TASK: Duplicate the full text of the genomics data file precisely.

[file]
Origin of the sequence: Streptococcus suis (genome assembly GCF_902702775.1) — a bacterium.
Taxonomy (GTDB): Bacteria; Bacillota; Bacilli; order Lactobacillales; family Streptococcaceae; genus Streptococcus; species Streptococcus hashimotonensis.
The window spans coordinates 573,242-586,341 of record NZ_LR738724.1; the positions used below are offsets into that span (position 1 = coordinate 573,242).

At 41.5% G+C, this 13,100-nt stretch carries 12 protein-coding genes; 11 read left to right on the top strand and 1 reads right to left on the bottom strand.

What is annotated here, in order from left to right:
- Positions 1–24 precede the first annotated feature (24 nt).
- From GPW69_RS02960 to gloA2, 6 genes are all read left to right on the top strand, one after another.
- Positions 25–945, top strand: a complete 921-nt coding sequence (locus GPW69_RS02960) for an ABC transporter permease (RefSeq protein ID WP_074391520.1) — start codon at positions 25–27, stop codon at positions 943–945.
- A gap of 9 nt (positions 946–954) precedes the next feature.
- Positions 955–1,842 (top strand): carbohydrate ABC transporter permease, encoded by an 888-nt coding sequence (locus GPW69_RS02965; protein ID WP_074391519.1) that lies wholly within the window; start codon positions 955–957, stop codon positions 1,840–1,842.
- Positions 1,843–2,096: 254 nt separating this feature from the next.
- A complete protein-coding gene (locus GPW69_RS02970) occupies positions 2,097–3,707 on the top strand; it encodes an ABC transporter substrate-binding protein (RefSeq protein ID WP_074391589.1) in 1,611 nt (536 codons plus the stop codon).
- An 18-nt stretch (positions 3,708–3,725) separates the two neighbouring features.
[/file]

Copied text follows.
Origin of the sequence: Streptococcus suis (genome assembly GCF_902702775.1) — a bacterium.
Taxonomy (GTDB): Bacteria; Bacillota; Bacilli; order Lactobacillales; family Streptococcaceae; genus Streptococcus; species Streptococcus hashimotonensis.
The window spans coordinates 573,242-586,341 of record NZ_LR738724.1; the positions used below are offsets into that span (position 1 = coordinate 573,242).

At 41.5% G+C, this 13,100-nt stretch carries 12 protein-coding genes; 11 read left to right on the top strand and 1 reads right to left on the bottom strand.

What is annotated here, in order from left to right:
- Positions 1–24 precede the first annotated feature (24 nt).
- From GPW69_RS02960 to gloA2, 6 genes are all read left to right on the top strand, one after another.
- Positions 25–945, top strand: a complete 921-nt coding sequence (locus GPW69_RS02960) for an ABC transporter permease (RefSeq protein ID WP_074391520.1) — start codon at positions 25–27, stop codon at positions 943–945.
- A gap of 9 nt (positions 946–954) precedes the next feature.
- Positions 955–1,842 (top strand): carbohydrate ABC transporter permease, encoded by an 888-nt coding sequence (locus GPW69_RS02965; protein ID WP_074391519.1) that lies wholly within the window; start codon positions 955–957, stop codon positions 1,840–1,842.
- Positions 1,843–2,096: 254 nt separating this feature from the next.
- A complete protein-coding gene (locus GPW69_RS02970) occupies positions 2,097–3,707 on the top strand; it encodes an ABC transporter substrate-binding protein (RefSeq protein ID WP_074391589.1) in 1,611 nt (536 codons plus the stop codon).
- An 18-nt stretch (positions 3,708–3,725) separates the two neighbouring features.